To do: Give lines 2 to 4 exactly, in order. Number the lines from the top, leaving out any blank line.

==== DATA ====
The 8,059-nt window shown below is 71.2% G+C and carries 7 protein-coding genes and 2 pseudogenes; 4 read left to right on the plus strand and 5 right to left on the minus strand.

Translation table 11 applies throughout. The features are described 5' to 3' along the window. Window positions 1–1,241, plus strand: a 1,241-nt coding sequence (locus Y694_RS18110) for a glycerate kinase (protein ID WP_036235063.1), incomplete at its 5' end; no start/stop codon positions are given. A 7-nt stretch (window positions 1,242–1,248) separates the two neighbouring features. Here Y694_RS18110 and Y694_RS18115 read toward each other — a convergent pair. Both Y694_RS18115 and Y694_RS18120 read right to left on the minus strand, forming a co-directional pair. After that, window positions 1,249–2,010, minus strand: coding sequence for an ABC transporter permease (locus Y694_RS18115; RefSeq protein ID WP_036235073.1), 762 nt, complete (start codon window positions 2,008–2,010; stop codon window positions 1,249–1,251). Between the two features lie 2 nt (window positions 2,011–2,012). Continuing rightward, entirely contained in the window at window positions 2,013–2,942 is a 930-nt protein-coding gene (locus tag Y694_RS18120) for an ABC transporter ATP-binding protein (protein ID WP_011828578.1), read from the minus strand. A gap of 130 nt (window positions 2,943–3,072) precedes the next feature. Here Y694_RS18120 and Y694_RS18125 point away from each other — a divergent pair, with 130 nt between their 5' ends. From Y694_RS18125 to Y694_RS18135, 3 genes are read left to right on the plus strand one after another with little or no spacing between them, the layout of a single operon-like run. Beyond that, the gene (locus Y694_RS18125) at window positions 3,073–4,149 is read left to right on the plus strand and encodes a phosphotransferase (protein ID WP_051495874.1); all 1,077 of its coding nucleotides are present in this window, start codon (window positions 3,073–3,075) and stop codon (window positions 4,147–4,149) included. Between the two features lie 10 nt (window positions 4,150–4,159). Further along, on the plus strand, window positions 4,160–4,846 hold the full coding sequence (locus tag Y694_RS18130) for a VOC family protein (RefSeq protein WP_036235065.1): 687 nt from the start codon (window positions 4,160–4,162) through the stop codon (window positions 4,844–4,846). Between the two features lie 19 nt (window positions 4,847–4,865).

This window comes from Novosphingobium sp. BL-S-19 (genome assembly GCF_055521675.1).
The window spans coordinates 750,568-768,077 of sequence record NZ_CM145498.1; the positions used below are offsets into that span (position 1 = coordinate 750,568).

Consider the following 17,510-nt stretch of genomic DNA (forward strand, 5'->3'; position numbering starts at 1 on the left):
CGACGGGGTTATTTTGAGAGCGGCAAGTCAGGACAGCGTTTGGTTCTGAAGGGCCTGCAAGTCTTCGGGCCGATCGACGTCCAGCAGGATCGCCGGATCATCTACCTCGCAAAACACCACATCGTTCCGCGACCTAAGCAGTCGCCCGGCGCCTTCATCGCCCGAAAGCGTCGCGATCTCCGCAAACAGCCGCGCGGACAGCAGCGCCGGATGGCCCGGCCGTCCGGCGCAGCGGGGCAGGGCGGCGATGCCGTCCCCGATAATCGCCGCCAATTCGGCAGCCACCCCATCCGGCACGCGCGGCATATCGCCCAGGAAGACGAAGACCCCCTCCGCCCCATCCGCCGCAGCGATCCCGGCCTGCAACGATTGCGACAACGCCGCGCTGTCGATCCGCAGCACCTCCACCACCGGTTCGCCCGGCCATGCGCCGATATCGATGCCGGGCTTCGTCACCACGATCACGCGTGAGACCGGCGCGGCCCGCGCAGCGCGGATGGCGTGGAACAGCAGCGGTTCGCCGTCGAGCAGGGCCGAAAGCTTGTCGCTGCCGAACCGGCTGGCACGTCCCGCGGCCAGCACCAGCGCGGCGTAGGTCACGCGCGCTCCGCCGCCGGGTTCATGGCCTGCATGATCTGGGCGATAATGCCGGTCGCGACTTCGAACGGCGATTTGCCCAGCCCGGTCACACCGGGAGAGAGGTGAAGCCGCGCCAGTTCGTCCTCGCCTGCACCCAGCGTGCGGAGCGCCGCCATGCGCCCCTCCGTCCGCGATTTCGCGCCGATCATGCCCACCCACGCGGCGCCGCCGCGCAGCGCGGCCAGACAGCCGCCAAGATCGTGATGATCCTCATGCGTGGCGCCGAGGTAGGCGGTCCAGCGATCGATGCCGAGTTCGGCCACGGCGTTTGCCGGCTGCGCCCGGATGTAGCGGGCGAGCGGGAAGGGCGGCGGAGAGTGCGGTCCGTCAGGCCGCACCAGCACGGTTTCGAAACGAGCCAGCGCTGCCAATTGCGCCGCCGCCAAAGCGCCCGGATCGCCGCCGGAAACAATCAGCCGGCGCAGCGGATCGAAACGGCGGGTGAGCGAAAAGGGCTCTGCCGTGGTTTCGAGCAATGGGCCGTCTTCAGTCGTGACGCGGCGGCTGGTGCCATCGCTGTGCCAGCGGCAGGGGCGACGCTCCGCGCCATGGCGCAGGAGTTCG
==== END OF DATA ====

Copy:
Translation table 11 applies throughout. The features are described 5' to 3' along the window. Window positions 1–1,241, plus strand: a 1,241-nt coding sequence (locus Y694_RS18110) for a glycerate kinase (protein ID WP_036235063.1), incomplete at its 5' end; no start/stop codon positions are given. A 7-nt stretch (window positions 1,242–1,248) separates the two neighbouring features. Here Y694_RS18110 and Y694_RS18115 read toward each other — a convergent pair. Both Y694_RS18115 and Y694_RS18120 read right to left on the minus strand, forming a co-directional pair. After that, window positions 1,249–2,010, minus strand: coding sequence for an ABC transporter permease (locus Y694_RS18115; RefSeq protein ID WP_036235073.1), 762 nt, complete (start codon window positions 2,008–2,010; stop codon window positions 1,249–1,251). Between the two features lie 2 nt (window positions 2,011–2,012). Continuing rightward, entirely contained in the window at window positions 2,013–2,942 is a 930-nt protein-coding gene (locus tag Y694_RS18120) for an ABC transporter ATP-binding protein (protein ID WP_011828578.1), read from the minus strand. A gap of 130 nt (window positions 2,943–3,072) precedes the next feature. Here Y694_RS18120 and Y694_RS18125 point away from each other — a divergent pair, with 130 nt between their 5' ends. From Y694_RS18125 to Y694_RS18135, 3 genes are read left to right on the plus strand one after another with little or no spacing between them, the layout of a single operon-like run. Beyond that, the gene (locus Y694_RS18125) at window positions 3,073–4,149 is read left to right on the plus strand and encodes a phosphotransferase (protein ID WP_051495874.1); all 1,077 of its coding nucleotides are present in this window, start codon (window positions 3,073–3,075) and stop codon (window positions 4,147–4,149) included. Between the two features lie 10 nt (window positions 4,150–4,159). Further along, on the plus strand, window positions 4,160–4,846 hold the full coding sequence (locus tag Y694_RS18130) for a VOC family protein (RefSeq protein WP_036235065.1): 687 nt from the start codon (window positions 4,160–4,162) through the stop codon (window positions 4,844–4,846). Between the two features lie 19 nt (window positions 4,847–4,865).

This window comes from Novosphingobium sp. BL-S-19 (genome assembly GCF_055521675.1).
The window spans coordinates 750,568-768,077 of sequence record NZ_CM145498.1; the positions used below are offsets into that span (position 1 = coordinate 750,568).